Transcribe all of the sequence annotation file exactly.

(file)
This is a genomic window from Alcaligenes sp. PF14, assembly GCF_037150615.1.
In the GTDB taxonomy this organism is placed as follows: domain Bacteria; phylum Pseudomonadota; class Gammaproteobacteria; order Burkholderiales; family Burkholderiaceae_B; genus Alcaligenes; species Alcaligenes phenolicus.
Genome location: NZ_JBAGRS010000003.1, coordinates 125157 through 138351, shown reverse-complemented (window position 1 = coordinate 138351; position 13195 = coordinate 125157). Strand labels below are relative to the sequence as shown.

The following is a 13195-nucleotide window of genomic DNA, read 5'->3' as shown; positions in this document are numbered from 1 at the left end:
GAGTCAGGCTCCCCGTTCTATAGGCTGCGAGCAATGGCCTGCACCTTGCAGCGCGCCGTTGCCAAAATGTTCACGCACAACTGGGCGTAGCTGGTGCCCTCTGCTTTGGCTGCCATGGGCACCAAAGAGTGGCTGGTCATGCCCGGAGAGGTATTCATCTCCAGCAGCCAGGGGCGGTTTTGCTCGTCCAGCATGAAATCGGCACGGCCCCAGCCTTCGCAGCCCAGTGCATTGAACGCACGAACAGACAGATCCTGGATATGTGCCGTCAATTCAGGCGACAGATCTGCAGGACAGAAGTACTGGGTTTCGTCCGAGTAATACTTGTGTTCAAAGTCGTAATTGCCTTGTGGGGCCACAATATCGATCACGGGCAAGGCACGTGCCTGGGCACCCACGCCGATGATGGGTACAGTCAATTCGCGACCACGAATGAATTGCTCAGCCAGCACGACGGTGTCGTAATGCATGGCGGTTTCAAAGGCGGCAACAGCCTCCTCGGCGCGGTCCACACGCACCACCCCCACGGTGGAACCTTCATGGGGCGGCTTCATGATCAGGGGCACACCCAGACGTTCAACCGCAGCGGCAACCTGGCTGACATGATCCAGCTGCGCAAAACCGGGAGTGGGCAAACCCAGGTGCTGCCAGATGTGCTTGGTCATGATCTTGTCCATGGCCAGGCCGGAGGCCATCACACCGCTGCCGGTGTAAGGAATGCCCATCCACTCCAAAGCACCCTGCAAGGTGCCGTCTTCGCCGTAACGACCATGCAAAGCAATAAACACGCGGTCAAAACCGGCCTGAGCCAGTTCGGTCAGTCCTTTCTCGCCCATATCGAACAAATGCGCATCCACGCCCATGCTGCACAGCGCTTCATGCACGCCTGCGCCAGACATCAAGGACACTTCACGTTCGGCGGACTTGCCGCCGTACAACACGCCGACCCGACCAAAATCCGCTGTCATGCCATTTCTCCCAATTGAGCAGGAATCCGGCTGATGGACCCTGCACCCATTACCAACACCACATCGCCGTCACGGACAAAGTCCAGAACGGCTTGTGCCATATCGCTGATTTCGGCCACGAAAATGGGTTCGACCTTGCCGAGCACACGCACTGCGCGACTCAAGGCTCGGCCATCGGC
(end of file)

This is a genomic window from Alcaligenes sp. PF14, assembly GCF_037150615.1.
In the GTDB taxonomy this organism is placed as follows: domain Bacteria; phylum Pseudomonadota; class Gammaproteobacteria; order Burkholderiales; family Burkholderiaceae_B; genus Alcaligenes; species Alcaligenes phenolicus.
Genome location: NZ_JBAGRS010000003.1, coordinates 125157 through 138351, shown reverse-complemented (window position 1 = coordinate 138351; position 13195 = coordinate 125157). Strand labels below are relative to the sequence as shown.

The following is a 13195-nucleotide window of genomic DNA, read 5'->3' as shown; positions in this document are numbered from 1 at the left end:
GAGTCAGGCTCCCCGTTCTATAGGCTGCGAGCAATGGCCTGCACCTTGCAGCGCGCCGTTGCCAAAATGTTCACGCACAACTGGGCGTAGCTGGTGCCCTCTGCTTTGGCTGCCATGGGCACCAAAGAGTGGCTGGTCATGCCCGGAGAGGTATTCATCTCCAGCAGCCAGGGGCGGTTTTGCTCGTCCAGCATGAAATCGGCACGGCCCCAGCCTTCGCAGCCCAGTGCATTGAACGCACGAACAGACAGATCCTGGATATGTGCCGTCAATTCAGGCGACAGATCTGCAGGACAGAAGTACTGGGTTTCGTCCGAGTAATACTTGTGTTCAAAGTCGTAATTGCCTTGTGGGGCCACAATATCGATCACGGGCAAGGCACGTGCCTGGGCACCCACGCCGATGATGGGTACAGTCAATTCGCGACCACGAATGAATTGCTCAGCCAGCACGACGGTGTCGTAATGCATGGCGGTTTCAAAGGCGGCAACAGCCTCCTCGGCGCGGTCCACACGCACCACCCCCACGGTGGAACCTTCATGGGGCGGCTTCATGATCAGGGGCACACCCAGACGTTCAACCGCAGCGGCAACCTGGCTGACATGATCCAGCTGCGCAAAACCGGGAGTGGGCAAACCCAGGTGCTGCCAGATGTGCTTGGTCATGATCTTGTCCATGGCCAGGCCGGAGGCCATCACACCGCTGCCGGTGTAAGGAATGCCCATCCACTCCAAAGCACCCTGCAAGGTGCCGTCTTCGCCGTAACGACCATGCAAAGCAATAAACACGCGGTCAAAACCGGCCTGAGCCAGTTCGGTCAGTCCTTTCTCGCCCATATCGAACAAATGCGCATCCACGCCCATGCTGCACAGCGCTTCATGCACGCCTGCGCCAGACATCAAGGACACTTCACGTTCGGCGGACTTGCCGCCGTACAACACGCCGACCCGACCAAAATCCGCTGTCATGCCATTTCTCCCAATTGAGCAGGAATCCGGCTGATGGACCCTGCACCCATTACCAACACCACATCGCCGTCACGGACAAAGTCCAGAACGGCTTGTGCCATATCGCTGATTTCGGCCACGAAAATGGGTTCGACCTTGCCGAGCACACGCACTGCGCGACTCAAGGCTCGGCCATCGGC